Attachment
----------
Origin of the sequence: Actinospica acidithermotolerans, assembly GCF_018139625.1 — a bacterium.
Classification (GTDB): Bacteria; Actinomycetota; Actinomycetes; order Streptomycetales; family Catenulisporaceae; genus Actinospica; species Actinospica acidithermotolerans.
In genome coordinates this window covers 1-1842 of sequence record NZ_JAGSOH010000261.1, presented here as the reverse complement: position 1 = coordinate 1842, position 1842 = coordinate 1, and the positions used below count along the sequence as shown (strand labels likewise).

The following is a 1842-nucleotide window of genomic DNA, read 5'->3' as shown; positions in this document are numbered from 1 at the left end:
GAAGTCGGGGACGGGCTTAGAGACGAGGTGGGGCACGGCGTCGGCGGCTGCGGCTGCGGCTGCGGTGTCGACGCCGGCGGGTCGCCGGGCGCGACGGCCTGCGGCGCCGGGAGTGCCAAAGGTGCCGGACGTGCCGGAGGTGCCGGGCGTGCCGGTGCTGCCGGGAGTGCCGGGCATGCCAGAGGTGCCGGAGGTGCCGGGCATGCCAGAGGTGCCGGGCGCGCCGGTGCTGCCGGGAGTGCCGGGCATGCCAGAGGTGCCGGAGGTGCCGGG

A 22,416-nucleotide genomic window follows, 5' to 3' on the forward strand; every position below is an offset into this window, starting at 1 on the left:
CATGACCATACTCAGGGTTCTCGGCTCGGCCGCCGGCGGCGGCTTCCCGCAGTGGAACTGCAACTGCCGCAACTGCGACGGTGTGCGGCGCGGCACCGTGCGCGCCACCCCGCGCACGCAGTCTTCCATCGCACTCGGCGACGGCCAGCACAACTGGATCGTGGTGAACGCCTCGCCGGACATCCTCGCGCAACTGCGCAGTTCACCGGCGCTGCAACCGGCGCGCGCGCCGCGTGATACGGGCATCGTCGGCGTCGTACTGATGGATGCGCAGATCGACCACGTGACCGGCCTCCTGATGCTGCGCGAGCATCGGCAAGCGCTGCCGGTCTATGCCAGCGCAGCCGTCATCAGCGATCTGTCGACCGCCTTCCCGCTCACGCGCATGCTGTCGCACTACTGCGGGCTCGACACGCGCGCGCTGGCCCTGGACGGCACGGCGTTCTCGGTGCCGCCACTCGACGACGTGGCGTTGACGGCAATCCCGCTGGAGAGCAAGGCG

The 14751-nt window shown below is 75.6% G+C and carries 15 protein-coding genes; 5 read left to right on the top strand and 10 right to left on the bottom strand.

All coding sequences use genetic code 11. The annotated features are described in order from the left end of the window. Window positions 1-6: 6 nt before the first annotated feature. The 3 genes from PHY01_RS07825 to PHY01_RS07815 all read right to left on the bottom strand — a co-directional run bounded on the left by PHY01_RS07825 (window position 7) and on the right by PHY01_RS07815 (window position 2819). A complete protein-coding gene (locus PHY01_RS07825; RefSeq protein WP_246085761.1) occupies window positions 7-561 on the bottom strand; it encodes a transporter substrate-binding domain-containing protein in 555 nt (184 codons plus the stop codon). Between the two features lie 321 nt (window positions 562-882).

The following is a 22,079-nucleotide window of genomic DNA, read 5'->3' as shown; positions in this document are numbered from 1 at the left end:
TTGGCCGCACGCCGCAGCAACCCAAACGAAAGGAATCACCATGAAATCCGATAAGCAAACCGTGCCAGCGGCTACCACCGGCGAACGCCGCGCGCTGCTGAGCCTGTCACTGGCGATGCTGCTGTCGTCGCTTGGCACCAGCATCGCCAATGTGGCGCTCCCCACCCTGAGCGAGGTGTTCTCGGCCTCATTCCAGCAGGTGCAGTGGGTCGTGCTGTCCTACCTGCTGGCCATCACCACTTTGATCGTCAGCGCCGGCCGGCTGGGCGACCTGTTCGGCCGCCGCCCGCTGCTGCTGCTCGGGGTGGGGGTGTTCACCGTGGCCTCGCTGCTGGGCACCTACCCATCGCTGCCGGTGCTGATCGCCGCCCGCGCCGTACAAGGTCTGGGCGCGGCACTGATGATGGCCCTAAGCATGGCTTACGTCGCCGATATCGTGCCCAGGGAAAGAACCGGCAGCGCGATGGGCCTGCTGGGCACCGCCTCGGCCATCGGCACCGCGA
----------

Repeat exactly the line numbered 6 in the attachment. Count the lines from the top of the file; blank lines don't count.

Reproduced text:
A 22,416-nucleotide genomic window follows, 5' to 3' on the forward strand; every position below is an offset into this window, starting at 1 on the left: